Local historian launches his first book
Nigel Green lives in Bowdon. Before his retirement he worked for 30 years in marketing and management, including the role of CEO at PZCussons. He has travelled the world extensively, including Sierra Leone, where he co-founded the charity Make it Happen.
A lifelong historian, Nigel has always been interested in all aspects of strategy and warfare. After years of research, Nigel has just announced his first of a two-book series, the King’s Dogge, the story of Francis Lovell. This novel is set in an England beset by power-wrangling and warfare at the end of the 15th century. The book tells of Francis Lovell’s meteoric rise from humble squire to closest ally of King Richard III. Over recent months, this period of history has been in the news, with the excavation of Richard III in Leicester and the recent historical TV drama, The White Queen.
Commenting on the book, Nigel explained: “Richard III is probably the most notorious English King. This book explains just how far a man will go in the name of loyalty. The King’s Dogge is a fictional account of the rule of Richard III as seen from the perspective of his closest adviser, Francis Lovell. It weaves a story around true events and throws the actions of the king into a new perspective when viewed against the ambition of his wife, Anne Neville. I feel confident that readers will be intrigued with my findings.”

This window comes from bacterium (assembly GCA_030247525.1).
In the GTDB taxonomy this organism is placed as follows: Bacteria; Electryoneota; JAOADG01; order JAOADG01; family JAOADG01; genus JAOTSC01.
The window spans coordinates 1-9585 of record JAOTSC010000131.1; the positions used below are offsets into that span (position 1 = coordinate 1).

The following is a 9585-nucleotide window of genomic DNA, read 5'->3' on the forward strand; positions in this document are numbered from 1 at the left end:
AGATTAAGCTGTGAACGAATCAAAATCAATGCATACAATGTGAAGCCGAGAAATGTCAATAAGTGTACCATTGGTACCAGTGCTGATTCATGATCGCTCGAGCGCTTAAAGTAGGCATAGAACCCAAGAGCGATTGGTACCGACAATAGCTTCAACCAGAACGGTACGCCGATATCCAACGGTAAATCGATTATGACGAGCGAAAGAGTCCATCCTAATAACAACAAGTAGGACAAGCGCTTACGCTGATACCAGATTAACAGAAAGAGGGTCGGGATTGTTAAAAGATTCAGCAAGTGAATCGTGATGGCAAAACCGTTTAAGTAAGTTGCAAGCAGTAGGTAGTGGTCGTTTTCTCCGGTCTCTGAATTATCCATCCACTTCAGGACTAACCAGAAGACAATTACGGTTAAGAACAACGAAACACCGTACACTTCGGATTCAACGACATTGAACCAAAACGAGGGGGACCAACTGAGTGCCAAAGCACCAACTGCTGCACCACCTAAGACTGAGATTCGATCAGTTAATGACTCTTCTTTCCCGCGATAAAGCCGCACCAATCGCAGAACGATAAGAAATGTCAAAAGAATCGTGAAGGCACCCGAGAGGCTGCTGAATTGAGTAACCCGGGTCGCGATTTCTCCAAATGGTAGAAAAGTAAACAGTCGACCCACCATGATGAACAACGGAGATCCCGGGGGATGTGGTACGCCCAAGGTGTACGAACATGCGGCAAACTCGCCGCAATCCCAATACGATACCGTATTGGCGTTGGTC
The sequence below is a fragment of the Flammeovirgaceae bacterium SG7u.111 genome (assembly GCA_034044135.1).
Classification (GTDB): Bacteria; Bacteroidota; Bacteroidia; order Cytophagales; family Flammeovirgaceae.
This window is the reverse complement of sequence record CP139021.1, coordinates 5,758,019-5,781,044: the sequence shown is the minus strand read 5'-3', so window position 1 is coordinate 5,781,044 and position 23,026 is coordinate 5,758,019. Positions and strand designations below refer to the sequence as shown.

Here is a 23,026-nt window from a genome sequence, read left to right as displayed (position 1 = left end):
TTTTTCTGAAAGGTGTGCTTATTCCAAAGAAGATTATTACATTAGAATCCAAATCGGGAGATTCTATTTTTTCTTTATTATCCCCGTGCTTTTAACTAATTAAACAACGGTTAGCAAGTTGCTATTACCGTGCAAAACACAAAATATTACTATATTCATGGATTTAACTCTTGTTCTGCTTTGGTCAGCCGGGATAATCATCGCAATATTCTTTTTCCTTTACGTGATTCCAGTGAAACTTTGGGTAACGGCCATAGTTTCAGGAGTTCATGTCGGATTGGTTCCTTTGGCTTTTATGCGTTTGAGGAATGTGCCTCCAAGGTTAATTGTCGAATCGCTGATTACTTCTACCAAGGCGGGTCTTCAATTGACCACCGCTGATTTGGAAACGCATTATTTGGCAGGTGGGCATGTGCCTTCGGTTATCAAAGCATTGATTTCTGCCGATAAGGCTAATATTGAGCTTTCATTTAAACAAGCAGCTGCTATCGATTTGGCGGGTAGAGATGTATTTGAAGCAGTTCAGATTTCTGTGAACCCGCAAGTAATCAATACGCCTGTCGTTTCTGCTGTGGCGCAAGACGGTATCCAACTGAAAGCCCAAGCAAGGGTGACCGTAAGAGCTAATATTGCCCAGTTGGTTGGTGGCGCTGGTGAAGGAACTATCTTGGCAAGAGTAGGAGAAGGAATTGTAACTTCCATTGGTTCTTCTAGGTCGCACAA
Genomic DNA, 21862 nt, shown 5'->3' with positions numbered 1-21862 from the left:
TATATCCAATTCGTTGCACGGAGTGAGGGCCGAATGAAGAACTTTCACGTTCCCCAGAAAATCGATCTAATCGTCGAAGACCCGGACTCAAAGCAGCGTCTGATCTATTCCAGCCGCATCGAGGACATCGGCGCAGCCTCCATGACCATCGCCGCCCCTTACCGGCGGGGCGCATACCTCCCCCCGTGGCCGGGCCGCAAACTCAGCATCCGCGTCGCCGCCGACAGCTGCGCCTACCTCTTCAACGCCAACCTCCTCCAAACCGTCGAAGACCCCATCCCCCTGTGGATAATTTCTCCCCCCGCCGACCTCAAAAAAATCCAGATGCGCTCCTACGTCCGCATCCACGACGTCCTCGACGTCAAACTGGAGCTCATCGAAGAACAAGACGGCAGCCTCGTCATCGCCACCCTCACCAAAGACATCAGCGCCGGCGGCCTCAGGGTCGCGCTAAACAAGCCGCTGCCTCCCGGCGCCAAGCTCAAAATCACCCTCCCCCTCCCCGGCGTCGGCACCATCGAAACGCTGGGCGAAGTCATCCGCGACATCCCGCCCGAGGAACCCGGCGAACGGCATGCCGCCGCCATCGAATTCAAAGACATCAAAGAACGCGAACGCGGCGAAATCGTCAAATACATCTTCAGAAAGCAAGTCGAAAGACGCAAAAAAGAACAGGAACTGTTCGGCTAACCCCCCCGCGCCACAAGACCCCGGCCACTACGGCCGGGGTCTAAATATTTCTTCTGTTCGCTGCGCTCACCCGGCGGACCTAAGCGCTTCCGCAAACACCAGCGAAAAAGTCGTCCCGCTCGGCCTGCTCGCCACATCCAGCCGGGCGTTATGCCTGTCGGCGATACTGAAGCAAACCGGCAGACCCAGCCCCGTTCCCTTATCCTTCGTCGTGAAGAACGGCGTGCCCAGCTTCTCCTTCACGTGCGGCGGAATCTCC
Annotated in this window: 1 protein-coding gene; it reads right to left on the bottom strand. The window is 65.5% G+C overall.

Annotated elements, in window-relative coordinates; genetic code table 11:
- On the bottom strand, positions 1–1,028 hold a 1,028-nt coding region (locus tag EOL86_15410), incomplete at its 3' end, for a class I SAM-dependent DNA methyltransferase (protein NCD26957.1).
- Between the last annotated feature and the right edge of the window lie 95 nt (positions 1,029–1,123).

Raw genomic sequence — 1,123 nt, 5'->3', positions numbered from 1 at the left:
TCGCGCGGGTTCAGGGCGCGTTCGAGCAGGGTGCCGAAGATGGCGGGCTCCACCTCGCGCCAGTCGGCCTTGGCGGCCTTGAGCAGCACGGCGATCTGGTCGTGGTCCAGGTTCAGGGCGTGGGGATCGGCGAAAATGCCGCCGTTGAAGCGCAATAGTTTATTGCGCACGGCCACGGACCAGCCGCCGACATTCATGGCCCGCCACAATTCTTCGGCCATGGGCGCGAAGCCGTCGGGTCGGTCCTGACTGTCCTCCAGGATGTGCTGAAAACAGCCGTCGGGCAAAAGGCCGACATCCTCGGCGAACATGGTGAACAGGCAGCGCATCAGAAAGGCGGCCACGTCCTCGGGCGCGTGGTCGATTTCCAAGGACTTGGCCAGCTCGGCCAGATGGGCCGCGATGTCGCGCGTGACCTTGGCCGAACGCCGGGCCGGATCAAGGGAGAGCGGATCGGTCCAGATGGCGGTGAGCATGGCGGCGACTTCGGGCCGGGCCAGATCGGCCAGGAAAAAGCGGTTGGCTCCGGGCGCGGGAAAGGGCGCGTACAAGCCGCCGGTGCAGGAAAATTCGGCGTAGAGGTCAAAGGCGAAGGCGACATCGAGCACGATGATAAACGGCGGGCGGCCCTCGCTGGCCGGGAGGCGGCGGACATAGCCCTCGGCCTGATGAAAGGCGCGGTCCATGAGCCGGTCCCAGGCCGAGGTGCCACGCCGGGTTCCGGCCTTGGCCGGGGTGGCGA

Professor Anthony Pollard, authority and author of the period, commented: “For some reason, historians have always perceived Queen Anne Nevile as the very model of an idealised medieval wife and queen, keeping dutifully to her role as ‘her indoors’, meek subordinate and obedient helper. We know nothing of her character or the private relationship between her and Richard III, either as duke or king. To imagine her as Lady Macbeth is brilliant. It enables Nigel to develop
a completely new take on the actions of her husband, which only a novel could do. Good luck with it. All I ask, is for a copy when the novel is published!“
Article courtesy of Hale and Bowden magazine www.salutions.co.uk